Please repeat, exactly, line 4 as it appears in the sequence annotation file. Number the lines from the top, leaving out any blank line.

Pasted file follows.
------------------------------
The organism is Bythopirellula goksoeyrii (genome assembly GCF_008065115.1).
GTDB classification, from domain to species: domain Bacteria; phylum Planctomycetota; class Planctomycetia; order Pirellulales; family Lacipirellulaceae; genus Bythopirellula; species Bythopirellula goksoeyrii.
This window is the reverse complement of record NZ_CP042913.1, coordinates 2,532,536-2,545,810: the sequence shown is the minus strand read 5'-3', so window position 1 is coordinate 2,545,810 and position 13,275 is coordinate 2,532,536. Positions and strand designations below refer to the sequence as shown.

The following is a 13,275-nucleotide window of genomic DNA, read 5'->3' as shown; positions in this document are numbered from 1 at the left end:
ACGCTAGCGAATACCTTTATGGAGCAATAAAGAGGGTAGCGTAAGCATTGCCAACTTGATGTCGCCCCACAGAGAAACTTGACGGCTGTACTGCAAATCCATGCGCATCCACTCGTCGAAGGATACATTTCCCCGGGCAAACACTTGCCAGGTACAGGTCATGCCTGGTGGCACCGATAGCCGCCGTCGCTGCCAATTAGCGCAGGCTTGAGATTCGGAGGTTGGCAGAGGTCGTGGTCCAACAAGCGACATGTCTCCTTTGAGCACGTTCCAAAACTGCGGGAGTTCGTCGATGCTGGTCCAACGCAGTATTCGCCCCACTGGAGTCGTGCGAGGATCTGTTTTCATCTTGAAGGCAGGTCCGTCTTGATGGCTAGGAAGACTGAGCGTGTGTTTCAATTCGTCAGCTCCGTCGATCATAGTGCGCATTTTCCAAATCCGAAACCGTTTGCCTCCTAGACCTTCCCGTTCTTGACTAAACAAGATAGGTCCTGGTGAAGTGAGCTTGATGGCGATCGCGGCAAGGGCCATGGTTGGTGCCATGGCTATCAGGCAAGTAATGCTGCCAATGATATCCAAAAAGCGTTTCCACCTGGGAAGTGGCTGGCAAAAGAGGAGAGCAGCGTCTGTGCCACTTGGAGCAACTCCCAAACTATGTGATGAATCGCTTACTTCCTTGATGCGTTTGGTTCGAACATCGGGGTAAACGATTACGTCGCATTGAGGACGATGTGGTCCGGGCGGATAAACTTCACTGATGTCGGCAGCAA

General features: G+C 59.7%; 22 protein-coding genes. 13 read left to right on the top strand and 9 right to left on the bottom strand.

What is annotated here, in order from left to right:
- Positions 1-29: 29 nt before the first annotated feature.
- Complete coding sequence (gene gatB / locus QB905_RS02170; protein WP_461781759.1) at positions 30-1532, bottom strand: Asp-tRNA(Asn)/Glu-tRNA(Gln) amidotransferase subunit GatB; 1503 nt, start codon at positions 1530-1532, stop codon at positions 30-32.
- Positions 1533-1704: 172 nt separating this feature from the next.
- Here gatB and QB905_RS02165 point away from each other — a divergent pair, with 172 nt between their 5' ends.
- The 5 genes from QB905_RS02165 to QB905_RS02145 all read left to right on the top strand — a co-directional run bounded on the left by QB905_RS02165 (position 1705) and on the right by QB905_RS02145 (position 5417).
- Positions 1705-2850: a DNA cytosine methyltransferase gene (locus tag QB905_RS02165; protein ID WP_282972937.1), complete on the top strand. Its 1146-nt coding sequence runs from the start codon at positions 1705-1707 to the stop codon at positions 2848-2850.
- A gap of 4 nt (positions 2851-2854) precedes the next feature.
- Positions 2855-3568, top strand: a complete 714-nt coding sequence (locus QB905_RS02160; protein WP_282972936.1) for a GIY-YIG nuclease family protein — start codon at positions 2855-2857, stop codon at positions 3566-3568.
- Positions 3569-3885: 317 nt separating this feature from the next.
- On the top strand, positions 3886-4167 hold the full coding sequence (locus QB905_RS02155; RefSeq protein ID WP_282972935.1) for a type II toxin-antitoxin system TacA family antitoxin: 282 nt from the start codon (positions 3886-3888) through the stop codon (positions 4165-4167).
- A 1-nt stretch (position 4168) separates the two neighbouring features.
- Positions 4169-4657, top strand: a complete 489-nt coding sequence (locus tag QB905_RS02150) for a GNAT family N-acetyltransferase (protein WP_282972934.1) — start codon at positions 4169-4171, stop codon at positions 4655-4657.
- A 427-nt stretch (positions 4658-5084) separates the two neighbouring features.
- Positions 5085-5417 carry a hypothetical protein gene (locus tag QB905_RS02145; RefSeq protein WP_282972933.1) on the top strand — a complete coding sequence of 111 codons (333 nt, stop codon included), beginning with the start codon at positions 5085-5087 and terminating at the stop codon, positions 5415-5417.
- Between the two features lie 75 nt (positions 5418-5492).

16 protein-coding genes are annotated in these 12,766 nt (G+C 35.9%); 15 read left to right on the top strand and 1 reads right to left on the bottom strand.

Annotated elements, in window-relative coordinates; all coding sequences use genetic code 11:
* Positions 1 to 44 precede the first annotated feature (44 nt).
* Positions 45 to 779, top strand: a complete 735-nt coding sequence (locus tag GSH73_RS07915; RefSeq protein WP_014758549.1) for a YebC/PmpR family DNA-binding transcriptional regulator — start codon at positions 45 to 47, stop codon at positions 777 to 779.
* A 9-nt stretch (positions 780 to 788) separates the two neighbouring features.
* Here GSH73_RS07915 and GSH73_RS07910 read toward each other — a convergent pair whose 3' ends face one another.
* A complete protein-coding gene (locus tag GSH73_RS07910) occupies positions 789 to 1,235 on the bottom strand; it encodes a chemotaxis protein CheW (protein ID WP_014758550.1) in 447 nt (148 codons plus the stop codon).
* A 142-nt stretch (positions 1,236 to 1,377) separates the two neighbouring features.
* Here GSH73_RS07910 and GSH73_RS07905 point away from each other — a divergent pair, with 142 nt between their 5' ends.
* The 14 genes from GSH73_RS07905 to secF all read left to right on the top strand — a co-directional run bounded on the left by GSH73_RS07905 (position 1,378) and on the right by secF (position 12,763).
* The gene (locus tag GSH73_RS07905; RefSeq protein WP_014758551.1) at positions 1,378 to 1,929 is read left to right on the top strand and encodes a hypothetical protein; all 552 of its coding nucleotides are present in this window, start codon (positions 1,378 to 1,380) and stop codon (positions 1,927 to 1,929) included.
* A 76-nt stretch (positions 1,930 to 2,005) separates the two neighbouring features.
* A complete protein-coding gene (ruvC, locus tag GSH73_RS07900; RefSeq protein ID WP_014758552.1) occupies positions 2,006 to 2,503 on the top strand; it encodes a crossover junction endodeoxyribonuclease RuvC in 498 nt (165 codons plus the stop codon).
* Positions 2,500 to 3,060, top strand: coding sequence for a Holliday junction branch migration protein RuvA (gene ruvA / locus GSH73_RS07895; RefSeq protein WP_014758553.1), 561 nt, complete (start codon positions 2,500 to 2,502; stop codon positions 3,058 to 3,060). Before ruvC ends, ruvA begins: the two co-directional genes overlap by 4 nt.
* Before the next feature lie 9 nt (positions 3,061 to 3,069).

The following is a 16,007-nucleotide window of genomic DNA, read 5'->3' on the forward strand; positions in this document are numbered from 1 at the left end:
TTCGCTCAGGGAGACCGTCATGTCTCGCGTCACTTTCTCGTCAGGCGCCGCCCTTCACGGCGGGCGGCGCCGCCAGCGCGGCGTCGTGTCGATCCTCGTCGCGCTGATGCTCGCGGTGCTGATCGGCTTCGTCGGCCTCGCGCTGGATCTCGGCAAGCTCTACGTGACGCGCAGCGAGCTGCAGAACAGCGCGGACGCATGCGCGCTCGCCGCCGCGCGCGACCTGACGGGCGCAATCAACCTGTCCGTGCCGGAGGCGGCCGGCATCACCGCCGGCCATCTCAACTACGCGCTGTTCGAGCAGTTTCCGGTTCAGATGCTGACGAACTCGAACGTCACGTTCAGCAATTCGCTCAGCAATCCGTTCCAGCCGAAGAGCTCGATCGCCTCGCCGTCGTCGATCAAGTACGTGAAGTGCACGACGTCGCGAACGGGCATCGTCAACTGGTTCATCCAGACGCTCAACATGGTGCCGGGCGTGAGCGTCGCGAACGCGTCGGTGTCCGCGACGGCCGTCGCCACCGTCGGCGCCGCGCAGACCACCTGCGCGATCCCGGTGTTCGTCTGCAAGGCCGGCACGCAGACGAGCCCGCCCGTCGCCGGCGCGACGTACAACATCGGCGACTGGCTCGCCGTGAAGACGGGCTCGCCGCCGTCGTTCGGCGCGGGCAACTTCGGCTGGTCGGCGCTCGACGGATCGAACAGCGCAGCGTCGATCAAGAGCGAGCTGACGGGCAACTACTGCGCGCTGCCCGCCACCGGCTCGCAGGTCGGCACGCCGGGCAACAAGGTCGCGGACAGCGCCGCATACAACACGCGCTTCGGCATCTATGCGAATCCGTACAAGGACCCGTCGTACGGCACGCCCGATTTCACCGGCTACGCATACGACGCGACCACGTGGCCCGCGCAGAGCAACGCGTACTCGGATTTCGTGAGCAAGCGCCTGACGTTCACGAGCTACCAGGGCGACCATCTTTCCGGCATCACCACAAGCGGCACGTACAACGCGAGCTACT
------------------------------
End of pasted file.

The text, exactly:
The following is a 13,275-nucleotide window of genomic DNA, read 5'->3' as shown; positions in this document are numbered from 1 at the left end: